Torque, handling, comfort. The ultimate land shark.
Water pump at 32K miles. This is a bit early for a 928 water pump to go. They are the weak point of the car, but they usually last closer to 60K. The reason this one failed is that it has a plastic impeller on a metal shaft. The plastic had shrunk a bit and was spinning freely on the end of the shaft. The new one, which I was told was actually the older design, has a more sensible metal impeller on the metal shaft. As with all 928 water pump changes, the timing belt was also changed, and in this case a timing belt pulley as well. All other belts and hoses were replaced at the same time, for convenience.
Front brakes were done around the same time.
Passenger side mirror glass is losing its silvering.
The tire pressure sensors indicate low pressure unless the tires are about 10psi over inflated. According to 928 experts, this system never worked correctly.
The front tires tend to wear quickly on the inside edges. Again, it's apparently normal for this model.
Maintenance is expensive for two reasons. One, parts are very high quality and priced accordingly. Two very few mechanics (even "Porsche experts") know the car well; and as complex and different as it is, expertise is critical.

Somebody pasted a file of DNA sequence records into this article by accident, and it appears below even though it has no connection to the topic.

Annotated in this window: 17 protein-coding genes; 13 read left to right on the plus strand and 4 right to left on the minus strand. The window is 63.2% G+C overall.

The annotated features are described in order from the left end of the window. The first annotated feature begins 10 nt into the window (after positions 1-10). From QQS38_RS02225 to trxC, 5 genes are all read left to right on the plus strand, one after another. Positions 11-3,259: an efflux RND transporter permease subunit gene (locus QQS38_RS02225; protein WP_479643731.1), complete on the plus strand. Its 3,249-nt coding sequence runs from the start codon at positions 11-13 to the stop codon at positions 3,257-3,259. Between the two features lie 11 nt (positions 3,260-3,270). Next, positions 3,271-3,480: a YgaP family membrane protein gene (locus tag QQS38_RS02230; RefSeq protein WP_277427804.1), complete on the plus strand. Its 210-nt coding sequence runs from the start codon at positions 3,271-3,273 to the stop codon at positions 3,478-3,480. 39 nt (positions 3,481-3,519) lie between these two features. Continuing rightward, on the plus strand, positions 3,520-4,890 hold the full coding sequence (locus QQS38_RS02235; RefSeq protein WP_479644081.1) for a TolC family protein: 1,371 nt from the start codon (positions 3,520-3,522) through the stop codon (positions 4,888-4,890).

The power, and especially the torque, of this car are incredible. If you don't think torque counts, you need to test drive a GTS.
The handling is likewise fantastic. The car steers perfectly without oversteer or understeer.
Despite being a muscle car, it's also rather practical. The hatch back cargo area has a good deal of room, and folding down the rear seats allows quite a bit of carrying capacity. While not comfortable for adult rear seat passengers, the 2+2 arrangement is great for two adults and two children.
This car is certainly not for everyone; it's fairly expensive to maintain and run, and it's not (yet) respected as it should be. For those who like 928s, though, the GTS is the pinnacle. Other than the water pump and tire pressure sensors, every problem the earlier 928s had has been fixed in the GTS; and all the things that made earlier 928s great are still in the GTS, or have been enhanced. The new Corvettes come close in that they have finally moved to a transaxle based drive-train. They're still not Porsche's, though.
Would you buy another car from this manufacturer? Yes
Review Date: 11th April, 2002